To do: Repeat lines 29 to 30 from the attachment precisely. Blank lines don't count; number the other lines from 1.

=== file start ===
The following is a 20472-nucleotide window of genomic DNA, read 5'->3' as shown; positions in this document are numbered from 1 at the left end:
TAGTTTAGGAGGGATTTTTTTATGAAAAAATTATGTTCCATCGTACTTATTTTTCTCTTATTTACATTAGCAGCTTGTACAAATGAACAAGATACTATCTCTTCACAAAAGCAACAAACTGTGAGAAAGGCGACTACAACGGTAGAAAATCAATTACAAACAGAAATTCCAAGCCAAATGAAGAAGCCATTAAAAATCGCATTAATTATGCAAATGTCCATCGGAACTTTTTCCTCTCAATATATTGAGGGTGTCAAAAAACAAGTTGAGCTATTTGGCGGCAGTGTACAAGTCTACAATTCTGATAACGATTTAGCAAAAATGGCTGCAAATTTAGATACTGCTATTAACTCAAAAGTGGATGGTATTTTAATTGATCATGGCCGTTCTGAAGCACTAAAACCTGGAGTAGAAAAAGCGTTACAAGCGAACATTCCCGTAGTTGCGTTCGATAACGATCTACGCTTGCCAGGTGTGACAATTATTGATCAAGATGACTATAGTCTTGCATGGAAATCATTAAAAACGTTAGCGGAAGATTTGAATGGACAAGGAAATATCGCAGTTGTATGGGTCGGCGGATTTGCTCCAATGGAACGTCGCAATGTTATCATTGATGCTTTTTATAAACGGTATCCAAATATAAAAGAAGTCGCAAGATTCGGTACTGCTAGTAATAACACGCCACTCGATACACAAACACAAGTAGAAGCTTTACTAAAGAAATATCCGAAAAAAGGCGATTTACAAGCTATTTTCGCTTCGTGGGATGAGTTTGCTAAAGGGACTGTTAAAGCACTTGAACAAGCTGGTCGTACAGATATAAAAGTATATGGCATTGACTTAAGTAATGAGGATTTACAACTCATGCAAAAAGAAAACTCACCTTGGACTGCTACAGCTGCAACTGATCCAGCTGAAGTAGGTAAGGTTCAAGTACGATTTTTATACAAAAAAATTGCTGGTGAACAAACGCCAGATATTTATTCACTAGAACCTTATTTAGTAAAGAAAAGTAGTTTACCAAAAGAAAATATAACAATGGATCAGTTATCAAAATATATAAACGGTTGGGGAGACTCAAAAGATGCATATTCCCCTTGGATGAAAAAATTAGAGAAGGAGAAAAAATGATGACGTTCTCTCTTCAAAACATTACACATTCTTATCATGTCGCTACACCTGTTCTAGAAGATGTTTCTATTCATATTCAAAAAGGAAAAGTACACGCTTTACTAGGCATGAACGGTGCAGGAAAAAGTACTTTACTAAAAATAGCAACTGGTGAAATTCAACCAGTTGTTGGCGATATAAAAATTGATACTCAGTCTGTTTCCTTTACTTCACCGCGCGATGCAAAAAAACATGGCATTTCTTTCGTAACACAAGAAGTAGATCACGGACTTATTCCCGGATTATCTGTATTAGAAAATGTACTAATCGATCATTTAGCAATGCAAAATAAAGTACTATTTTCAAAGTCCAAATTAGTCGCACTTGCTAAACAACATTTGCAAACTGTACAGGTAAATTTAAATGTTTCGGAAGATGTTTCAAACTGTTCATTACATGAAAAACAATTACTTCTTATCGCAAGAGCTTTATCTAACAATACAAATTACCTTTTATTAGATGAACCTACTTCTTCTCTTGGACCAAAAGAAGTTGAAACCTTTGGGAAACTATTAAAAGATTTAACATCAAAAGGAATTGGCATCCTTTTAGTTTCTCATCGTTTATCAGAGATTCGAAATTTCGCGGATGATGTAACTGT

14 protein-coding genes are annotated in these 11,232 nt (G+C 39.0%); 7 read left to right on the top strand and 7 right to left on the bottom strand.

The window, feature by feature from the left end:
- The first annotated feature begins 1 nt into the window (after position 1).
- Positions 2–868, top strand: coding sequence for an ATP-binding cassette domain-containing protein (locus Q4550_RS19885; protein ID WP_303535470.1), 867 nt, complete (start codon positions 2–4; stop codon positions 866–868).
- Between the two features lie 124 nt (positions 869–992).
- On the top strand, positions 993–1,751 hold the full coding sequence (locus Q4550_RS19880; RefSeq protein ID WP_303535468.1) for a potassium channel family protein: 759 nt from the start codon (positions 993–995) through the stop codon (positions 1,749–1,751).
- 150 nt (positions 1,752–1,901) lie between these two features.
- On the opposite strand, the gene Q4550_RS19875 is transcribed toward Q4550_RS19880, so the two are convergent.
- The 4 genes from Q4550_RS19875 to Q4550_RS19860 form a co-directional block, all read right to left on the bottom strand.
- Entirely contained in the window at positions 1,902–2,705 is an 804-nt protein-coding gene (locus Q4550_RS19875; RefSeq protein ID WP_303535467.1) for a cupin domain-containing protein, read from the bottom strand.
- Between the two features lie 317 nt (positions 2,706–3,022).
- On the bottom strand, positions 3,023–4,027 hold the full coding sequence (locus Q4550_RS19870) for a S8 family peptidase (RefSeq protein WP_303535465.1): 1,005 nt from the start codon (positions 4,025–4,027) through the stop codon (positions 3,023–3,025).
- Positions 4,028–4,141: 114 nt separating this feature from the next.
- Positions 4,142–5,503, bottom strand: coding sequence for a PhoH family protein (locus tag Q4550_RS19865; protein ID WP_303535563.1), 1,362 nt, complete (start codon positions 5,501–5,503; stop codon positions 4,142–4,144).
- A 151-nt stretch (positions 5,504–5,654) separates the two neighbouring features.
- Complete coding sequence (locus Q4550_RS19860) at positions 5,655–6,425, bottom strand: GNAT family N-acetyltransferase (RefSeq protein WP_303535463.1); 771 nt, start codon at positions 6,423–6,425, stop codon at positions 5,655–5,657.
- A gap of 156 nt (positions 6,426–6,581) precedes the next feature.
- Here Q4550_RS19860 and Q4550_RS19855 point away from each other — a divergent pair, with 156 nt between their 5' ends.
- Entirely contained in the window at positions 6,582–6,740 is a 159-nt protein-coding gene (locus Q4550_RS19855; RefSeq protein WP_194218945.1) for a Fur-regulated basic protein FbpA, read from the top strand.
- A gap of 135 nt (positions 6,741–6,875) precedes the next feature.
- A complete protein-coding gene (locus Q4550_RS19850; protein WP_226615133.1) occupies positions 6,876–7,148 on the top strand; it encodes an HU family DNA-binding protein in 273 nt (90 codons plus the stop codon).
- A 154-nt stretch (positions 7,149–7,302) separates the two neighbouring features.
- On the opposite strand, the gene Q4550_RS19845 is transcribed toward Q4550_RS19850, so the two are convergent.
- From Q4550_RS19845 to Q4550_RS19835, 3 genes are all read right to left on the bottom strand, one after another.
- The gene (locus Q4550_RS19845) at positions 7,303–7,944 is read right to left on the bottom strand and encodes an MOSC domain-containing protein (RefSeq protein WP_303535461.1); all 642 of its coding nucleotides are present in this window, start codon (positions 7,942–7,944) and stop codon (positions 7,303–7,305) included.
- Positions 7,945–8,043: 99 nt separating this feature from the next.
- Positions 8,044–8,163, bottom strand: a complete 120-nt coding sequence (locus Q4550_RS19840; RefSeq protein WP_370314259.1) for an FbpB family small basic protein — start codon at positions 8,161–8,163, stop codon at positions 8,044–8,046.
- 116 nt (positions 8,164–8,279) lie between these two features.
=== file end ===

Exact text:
- Positions 8,044–8,163, bottom strand: a complete 120-nt coding sequence (locus Q4550_RS19840; RefSeq protein WP_370314259.1) for an FbpB family small basic protein — start codon at positions 8,161–8,163, stop codon at positions 8,044–8,046.
- 116 nt (positions 8,164–8,279) lie between these two features.